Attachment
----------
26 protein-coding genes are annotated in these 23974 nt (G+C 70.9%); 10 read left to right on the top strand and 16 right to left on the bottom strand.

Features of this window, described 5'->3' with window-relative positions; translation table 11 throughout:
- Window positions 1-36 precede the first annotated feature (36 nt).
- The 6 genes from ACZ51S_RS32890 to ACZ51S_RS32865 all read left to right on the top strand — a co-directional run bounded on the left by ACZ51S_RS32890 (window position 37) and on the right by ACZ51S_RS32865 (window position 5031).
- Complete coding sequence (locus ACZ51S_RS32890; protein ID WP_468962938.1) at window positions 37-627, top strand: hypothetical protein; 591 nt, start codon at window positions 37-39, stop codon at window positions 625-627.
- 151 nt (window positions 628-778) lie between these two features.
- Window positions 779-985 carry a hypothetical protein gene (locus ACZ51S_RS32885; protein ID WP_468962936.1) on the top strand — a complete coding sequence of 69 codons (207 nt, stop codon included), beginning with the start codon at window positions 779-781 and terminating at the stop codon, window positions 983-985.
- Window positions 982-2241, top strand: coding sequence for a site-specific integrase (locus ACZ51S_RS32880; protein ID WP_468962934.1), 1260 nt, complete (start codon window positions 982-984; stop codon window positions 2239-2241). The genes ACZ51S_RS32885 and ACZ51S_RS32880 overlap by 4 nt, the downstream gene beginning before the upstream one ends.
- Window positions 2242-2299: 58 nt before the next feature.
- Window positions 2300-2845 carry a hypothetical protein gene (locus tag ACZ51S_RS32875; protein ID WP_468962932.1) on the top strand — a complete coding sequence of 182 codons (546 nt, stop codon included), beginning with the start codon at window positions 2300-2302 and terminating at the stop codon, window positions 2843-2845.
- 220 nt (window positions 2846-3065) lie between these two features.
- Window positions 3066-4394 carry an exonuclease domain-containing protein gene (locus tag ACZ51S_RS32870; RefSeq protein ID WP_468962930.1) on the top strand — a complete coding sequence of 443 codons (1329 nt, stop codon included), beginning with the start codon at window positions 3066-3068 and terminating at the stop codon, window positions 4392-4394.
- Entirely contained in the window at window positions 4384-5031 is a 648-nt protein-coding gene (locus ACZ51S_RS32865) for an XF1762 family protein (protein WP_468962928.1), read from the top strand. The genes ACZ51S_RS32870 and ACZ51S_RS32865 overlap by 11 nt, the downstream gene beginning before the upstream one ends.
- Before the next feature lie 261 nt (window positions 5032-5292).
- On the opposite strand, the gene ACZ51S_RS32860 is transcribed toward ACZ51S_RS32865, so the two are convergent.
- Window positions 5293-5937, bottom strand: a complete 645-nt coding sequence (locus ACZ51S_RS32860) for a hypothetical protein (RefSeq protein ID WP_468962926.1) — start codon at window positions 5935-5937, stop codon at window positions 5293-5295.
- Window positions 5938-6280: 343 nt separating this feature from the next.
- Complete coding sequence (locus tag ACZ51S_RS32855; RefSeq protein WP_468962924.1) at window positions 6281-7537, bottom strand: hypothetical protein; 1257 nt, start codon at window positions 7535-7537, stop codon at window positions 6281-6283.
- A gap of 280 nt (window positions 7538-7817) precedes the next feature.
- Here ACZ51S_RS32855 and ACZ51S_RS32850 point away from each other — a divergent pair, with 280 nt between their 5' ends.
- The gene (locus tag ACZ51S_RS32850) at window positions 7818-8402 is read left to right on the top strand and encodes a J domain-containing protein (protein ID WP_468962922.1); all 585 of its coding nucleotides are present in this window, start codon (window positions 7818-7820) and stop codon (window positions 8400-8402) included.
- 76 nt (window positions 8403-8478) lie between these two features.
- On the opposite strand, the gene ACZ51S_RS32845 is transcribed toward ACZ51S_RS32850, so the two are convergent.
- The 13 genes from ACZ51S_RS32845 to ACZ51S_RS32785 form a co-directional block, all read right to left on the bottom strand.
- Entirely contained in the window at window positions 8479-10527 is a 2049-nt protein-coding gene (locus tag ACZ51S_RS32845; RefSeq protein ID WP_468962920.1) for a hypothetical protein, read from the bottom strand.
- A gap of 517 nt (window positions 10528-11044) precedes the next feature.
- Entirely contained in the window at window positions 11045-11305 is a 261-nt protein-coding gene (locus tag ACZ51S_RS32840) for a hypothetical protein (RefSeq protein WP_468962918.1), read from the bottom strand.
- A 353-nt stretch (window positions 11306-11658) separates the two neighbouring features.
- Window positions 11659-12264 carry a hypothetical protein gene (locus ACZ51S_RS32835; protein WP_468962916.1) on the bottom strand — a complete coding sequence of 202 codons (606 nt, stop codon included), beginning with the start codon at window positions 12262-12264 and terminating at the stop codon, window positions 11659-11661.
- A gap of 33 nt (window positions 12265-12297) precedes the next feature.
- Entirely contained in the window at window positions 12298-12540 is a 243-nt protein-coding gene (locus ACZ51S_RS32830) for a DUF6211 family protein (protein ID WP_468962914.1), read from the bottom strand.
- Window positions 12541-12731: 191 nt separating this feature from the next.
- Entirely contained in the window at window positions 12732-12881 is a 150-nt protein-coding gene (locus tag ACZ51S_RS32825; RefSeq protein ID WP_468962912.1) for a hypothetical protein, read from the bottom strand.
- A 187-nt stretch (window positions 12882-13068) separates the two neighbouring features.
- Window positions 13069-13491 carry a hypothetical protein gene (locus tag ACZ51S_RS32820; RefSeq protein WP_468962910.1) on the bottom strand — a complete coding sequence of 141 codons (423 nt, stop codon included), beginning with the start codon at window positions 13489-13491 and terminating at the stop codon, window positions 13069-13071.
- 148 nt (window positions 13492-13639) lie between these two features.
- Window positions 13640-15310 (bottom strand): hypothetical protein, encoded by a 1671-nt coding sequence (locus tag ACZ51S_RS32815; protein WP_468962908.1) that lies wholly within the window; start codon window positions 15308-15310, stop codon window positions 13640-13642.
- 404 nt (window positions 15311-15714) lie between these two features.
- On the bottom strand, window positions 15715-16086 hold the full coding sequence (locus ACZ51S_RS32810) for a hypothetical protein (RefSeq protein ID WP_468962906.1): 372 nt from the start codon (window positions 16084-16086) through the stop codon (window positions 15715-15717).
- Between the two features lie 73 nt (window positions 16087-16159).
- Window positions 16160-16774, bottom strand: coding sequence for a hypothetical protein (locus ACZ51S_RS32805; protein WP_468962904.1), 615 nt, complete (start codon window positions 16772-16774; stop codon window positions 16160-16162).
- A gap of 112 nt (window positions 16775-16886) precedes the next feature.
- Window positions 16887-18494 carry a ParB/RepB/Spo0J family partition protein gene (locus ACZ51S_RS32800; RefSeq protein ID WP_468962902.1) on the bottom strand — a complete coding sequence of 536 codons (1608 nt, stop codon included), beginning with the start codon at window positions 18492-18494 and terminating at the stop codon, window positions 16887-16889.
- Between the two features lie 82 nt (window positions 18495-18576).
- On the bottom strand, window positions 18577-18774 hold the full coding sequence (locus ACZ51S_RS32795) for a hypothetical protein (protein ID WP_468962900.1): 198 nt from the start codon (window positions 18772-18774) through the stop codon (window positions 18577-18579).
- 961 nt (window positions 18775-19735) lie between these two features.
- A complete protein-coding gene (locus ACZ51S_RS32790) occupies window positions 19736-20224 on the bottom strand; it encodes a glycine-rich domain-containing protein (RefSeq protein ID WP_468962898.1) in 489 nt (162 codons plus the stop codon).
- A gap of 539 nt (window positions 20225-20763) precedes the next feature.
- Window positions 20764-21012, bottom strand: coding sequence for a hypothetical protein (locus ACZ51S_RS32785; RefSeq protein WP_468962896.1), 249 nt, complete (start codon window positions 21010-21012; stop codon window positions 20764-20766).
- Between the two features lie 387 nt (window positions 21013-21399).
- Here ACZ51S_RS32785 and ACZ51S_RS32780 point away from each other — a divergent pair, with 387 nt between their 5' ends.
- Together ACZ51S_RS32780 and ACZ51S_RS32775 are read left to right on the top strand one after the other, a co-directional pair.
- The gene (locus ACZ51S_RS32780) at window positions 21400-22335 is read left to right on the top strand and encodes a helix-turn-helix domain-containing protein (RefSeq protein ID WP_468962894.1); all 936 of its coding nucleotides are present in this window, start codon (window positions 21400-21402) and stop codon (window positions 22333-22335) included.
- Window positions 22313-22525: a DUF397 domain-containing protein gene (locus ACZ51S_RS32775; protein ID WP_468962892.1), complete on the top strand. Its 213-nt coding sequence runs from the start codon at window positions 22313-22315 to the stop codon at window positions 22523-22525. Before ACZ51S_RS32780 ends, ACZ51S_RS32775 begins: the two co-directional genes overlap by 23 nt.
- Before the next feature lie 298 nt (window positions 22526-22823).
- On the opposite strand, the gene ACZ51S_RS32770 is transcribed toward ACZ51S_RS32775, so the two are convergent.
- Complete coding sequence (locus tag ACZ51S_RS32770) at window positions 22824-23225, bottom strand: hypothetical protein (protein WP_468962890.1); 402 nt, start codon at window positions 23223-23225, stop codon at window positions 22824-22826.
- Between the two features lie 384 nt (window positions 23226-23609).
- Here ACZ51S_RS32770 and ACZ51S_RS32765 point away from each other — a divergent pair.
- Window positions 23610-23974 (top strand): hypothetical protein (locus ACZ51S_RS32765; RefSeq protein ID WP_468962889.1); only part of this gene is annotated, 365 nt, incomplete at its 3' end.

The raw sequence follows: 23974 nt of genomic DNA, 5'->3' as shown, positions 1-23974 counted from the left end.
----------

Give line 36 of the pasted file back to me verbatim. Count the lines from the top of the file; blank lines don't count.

- 148 nt (window positions 13492-13639) lie between these two features.